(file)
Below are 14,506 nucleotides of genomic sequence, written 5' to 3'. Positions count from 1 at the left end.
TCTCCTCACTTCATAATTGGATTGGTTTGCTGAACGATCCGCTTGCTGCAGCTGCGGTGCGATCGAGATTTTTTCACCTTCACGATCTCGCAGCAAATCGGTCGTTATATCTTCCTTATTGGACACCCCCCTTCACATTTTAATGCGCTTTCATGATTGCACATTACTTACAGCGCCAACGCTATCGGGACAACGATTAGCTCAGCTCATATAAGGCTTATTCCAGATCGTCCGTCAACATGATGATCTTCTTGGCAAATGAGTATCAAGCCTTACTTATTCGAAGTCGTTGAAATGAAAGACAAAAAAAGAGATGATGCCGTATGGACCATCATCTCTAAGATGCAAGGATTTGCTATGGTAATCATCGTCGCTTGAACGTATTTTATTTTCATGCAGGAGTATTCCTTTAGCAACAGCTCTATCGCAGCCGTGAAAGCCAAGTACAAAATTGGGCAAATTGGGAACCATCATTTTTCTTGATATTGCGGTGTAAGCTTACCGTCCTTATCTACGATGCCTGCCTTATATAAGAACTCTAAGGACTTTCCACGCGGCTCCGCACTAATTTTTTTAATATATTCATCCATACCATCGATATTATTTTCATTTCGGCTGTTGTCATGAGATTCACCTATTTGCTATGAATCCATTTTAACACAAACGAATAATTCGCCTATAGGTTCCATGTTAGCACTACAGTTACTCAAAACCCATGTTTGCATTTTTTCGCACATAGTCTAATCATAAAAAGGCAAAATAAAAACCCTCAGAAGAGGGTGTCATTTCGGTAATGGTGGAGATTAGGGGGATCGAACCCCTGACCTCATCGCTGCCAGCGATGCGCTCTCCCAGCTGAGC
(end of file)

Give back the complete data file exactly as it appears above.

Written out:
Below are 14,506 nucleotides of genomic sequence, written 5' to 3'. Positions count from 1 at the left end.
TCTCCTCACTTCATAATTGGATTGGTTTGCTGAACGATCCGCTTGCTGCAGCTGCGGTGCGATCGAGATTTTTTCACCTTCACGATCTCGCAGCAAATCGGTCGTTATATCTTCCTTATTGGACACCCCCCTTCACATTTTAATGCGCTTTCATGATTGCACATTACTTACAGCGCCAACGCTATCGGGACAACGATTAGCTCAGCTCATATAAGGCTTATTCCAGATCGTCCGTCAACATGATGATCTTCTTGGCAAATGAGTATCAAGCCTTACTTATTCGAAGTCGTTGAAATGAAAGACAAAAAAAGAGATGATGCCGTATGGACCATCATCTCTAAGATGCAAGGATTTGCTATGGTAATCATCGTCGCTTGAACGTATTTTATTTTCATGCAGGAGTATTCCTTTAGCAACAGCTCTATCGCAGCCGTGAAAGCCAAGTACAAAATTGGGCAAATTGGGAACCATCATTTTTCTTGATATTGCGGTGTAAGCTTACCGTCCTTATCTACGATGCCTGCCTTATATAAGAACTCTAAGGACTTTCCACGCGGCTCCGCACTAATTTTTTTAATATATTCATCCATACCATCGATATTATTTTCATTTCGGCTGTTGTCATGAGATTCACCTATTTGCTATGAATCCATTTTAACACAAACGAATAATTCGCCTATAGGTTCCATGTTAGCACTACAGTTACTCAAAACCCATGTTTGCATTTTTTCGCACATAGTCTAATCATAAAAAGGCAAAATAAAAACCCTCAGAAGAGGGTGTCATTTCGGTAATGGTGGAGATTAGGGGGATCGAACCCCTGACCTCATCGCTGCCAGCGATGCGCTCTCCCAGCTGAGC